New guidelines address all components of nutrition for critically ill patients

2 Jun

A new nutrition bundle strives to ensure that critically ill patients receive adequate nutrition while hospitalized and seeks to reduce adverse outcomes related to malnutrition.

More than half of patients admitted to critical care units are malnourished, which increases their risk for serious complications and contributes to longer hospital stays and higher healthcare costs. Yet many of those eligible to receive enteral feedings do not receive adequate nutrition while hospitalized.

The American Society of Parenteral and Enteral Nutrition (ASPEN), in conjunction with the Society of Critical Care Medicine, created the nutrition bundle to ensure that patients’ nutrition status is optimized during acute care stays. The bundle is part of ASPEN’s updated guidelines for the assessment and implementation of nutrition support in patients who are critically ill.

“New Nutrition Guidelines: Promoting Enteral Nutrition via a Nutrition Bundle”, in the June 2018 issue of Critical Care Nurse (CCN), addresses all components of nutrition, including assessment and interventions.

Ashleigh VanBlarcom, DNP, RN, AGACNP-BC, and Mary Anne McCoy, PhD, RN, ACNP-BC, wrote the article while VanBlarcom was earning a DNP degree at Wayne State University College of Nursing, Detroit, where McCoy is specialty coordinator of the DNP AGACNP and the AGACNP graduate certificate specialties. VanBlarcom is now an acute care nurse practitioner in the thoracic-cardiovascular intensive care unit at the University of Virginia Health System, Charlottesville.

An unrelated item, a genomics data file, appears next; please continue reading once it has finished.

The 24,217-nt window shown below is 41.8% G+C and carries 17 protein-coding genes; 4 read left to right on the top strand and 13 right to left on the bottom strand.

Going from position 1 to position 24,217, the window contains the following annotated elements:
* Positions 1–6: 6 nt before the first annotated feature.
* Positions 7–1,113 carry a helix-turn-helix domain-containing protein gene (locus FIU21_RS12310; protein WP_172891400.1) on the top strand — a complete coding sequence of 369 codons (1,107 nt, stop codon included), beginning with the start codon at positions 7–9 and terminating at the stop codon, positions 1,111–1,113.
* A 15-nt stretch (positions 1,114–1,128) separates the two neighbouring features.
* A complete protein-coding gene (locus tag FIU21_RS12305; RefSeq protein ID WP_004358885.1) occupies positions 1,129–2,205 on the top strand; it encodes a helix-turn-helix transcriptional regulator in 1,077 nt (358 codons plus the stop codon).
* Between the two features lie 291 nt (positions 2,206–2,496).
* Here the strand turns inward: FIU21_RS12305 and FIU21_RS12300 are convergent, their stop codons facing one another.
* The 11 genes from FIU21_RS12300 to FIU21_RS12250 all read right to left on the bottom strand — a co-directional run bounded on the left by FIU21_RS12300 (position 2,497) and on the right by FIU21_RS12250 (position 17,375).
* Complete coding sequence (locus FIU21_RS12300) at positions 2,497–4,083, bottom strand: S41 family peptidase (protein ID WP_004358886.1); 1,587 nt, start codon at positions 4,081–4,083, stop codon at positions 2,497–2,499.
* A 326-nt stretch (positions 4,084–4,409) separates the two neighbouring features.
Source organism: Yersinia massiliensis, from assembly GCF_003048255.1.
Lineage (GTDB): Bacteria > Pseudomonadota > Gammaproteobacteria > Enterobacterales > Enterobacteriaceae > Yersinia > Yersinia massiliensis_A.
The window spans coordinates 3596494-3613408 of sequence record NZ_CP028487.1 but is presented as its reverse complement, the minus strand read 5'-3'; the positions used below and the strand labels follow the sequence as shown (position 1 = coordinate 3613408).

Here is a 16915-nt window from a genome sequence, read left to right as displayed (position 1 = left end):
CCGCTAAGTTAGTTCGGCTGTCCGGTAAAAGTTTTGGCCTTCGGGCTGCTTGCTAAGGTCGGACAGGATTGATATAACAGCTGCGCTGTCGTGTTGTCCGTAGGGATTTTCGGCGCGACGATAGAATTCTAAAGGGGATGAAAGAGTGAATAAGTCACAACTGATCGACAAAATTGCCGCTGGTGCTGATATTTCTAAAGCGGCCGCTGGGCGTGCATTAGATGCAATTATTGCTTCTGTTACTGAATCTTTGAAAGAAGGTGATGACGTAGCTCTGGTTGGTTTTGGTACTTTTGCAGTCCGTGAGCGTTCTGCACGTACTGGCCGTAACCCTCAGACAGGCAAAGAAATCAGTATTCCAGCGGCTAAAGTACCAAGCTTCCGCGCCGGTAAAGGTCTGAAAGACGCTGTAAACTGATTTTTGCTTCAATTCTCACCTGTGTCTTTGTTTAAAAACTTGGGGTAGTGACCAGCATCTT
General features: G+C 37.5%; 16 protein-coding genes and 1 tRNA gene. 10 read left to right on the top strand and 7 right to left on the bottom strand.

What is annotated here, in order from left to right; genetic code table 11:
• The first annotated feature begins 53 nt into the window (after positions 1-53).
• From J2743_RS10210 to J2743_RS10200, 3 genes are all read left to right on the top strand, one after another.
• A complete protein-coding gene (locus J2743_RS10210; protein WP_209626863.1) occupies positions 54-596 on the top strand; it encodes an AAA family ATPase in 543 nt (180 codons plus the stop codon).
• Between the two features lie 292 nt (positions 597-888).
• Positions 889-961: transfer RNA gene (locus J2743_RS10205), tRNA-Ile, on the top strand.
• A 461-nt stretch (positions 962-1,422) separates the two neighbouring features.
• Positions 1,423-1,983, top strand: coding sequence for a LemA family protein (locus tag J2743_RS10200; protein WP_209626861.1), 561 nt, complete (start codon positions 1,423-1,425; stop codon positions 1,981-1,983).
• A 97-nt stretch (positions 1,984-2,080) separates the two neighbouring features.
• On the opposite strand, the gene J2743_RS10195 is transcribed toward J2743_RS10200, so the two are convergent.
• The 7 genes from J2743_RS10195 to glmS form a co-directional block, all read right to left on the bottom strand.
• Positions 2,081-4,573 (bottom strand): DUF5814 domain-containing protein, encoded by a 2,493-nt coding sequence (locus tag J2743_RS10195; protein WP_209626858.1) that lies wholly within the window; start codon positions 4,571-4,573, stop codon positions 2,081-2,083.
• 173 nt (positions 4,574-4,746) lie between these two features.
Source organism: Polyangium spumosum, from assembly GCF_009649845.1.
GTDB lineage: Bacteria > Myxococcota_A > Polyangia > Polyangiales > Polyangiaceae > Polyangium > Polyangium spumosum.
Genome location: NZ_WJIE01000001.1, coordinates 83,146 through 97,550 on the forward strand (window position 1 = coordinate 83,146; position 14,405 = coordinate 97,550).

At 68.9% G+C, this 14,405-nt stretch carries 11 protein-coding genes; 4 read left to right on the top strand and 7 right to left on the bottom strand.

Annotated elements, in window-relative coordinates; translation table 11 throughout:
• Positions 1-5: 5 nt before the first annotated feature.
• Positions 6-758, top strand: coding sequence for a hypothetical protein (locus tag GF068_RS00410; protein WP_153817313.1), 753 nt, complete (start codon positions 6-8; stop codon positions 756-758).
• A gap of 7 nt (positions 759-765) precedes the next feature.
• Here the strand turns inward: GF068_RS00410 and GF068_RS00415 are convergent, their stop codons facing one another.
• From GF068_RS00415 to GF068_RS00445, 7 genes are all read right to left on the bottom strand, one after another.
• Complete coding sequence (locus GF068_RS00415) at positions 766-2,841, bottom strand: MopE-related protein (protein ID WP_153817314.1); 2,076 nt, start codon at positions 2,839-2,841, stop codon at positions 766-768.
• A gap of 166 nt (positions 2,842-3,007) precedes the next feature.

“Malnutrition in hospitals is often overlooked, underdiagnosed and untreated,” VanBlarcom said. “The ASPEN nutrition bundle offers bedside nurses, registered dietitians, providers and other members of the interprofessional team a comprehensive, step-by-step approach to early nutrition.”

The six main components of the nutrition bundle are as follows:

  • Assess patients’ nutrition status to identify those at risk for malnutrition.
  • Initiate and maintain enteral nutrition.
  • Reduce risks for aspiration.
  • Implement enteral feeding protocols.
  • Avoid the use of gastric residual volumes as an assessment of enteral feeding tolerance.
  • Consider parenteral nutrition early, when enteral feedings cannot be initiated.

Together, the components address the distinct aspects of nutrition assessment and related interventions for critically ill patients. As a result, patients can receive adequate nutrition earlier in their hospital stay, which may reduce their risk of adverse outcomes.

As the American Association of Critical-Care Nurses’ bimonthly clinical practice journal for high-acuity, progressive and critical care nurses, CCN is a trusted source of information related to the bedside care of critically and acutely ill patients.